A while ago I had a bit of a hot take off the press. At the time I had played the Beginners Box for Legend of the Five Rings 5th edition produced by Fantasy Flight Gaming and then, in purely coincidental timing, played in a campaign of 4th edition that had been written by AEG. Excited, and with childhood memories rekindled, I ran to write up the differences I have seen between the two. So, why do I mention it?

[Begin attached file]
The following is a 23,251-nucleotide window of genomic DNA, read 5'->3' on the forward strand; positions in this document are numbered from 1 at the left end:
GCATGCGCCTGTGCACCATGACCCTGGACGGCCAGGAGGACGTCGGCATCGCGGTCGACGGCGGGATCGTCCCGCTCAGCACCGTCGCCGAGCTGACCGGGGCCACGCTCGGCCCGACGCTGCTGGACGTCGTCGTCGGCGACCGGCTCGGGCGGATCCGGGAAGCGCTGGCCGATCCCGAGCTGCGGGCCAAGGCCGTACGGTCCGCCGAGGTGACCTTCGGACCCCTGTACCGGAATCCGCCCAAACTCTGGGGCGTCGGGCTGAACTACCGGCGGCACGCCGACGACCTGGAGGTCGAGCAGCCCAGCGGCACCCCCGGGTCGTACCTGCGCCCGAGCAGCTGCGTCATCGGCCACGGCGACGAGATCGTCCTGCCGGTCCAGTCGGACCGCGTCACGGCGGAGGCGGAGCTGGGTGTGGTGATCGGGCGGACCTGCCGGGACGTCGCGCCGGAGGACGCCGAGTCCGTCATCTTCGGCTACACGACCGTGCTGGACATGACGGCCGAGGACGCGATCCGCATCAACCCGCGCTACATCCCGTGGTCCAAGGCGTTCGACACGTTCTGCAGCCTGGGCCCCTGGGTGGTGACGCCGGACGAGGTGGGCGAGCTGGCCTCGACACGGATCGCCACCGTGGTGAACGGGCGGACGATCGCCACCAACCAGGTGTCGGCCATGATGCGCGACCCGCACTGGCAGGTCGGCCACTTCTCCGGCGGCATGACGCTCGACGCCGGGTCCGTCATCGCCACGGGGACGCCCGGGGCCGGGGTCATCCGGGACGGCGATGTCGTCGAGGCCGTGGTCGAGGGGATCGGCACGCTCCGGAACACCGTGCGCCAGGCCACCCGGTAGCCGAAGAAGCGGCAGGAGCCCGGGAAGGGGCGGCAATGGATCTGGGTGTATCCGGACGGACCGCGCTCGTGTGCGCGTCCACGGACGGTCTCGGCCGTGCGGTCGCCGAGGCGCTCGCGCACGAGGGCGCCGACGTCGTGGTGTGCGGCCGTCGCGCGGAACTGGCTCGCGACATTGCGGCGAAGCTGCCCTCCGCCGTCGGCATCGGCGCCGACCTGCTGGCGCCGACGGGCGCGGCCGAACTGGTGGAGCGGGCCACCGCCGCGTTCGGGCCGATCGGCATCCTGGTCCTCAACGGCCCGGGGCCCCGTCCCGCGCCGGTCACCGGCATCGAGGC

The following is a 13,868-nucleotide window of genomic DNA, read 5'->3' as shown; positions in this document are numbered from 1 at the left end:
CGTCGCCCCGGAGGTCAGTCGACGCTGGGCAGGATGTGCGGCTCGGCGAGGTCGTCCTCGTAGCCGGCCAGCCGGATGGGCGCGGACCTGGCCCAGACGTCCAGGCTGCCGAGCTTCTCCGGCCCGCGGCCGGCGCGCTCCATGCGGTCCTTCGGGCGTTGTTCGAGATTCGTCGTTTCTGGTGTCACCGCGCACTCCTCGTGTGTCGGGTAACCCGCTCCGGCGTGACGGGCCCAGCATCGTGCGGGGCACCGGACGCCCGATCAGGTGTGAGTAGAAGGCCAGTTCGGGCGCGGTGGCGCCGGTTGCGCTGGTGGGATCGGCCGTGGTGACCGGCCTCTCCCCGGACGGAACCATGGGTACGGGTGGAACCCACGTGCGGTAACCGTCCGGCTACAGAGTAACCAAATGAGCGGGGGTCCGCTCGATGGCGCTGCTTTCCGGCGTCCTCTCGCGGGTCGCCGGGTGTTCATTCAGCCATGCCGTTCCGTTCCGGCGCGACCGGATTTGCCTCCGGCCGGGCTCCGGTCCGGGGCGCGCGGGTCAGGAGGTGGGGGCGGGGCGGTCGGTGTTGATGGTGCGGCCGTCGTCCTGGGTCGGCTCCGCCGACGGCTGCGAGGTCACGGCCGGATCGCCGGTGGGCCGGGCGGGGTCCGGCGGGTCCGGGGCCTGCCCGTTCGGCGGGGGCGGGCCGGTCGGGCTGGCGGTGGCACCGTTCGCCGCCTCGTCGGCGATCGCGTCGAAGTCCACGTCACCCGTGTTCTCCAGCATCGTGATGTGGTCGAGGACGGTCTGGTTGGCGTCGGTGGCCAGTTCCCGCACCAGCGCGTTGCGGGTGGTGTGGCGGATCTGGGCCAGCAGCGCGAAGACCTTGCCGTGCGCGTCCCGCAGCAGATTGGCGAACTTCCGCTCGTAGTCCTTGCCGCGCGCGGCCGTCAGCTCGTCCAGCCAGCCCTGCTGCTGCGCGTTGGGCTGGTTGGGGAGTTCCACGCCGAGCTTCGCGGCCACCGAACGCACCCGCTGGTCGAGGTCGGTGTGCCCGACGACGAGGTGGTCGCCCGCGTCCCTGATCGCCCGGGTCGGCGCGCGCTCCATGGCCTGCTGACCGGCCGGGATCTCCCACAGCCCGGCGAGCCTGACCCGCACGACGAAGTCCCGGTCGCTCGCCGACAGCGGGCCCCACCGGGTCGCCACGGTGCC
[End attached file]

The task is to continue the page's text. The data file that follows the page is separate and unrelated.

It’s been a few years since that article was written, and the world proceeded to break time with the years of 2020 and 2021. With a slew of personal life changes, and with a need for incredible caution for social gatherings, my choice in games became dictated by what I could find online. Over the last two years, I’ve had a healthy diet of games run in 4th edition and finally had the chance to build characters and play in a campaign using the full 5th edition rules. As I reflected, I began to wonder: had I done a disservice by rushing to put something out? Sometimes we become too excited at a new prospect, and become so eager to champion it that we don’t get the full picture. There is also another element in play now as well: time. Back when I did my first crack at a System Split, FFG were the new kids on the block, with their hands on a shiny new property and some interesting ideas on how to freshen things up. Now, not only have they released the full rules and published several expansion books for Legend of the Five Rings and reorganized. EDGE Studio has now taken over the IP, and while books continue to be published, and the system itself remains mostly intact, I feel like it’s worth circling back and taking a deeper, more nuanced dive into the differences between the two systems. Overall, with some time and space, I have come to believe that FFG created their version with a firm eye on past editions, but there are noticeable differences that might sway both gamerunners and players in one direction or the other.Continue reading System Split Redux: Legend of the Five Rings (AEG and FFG/EDGE)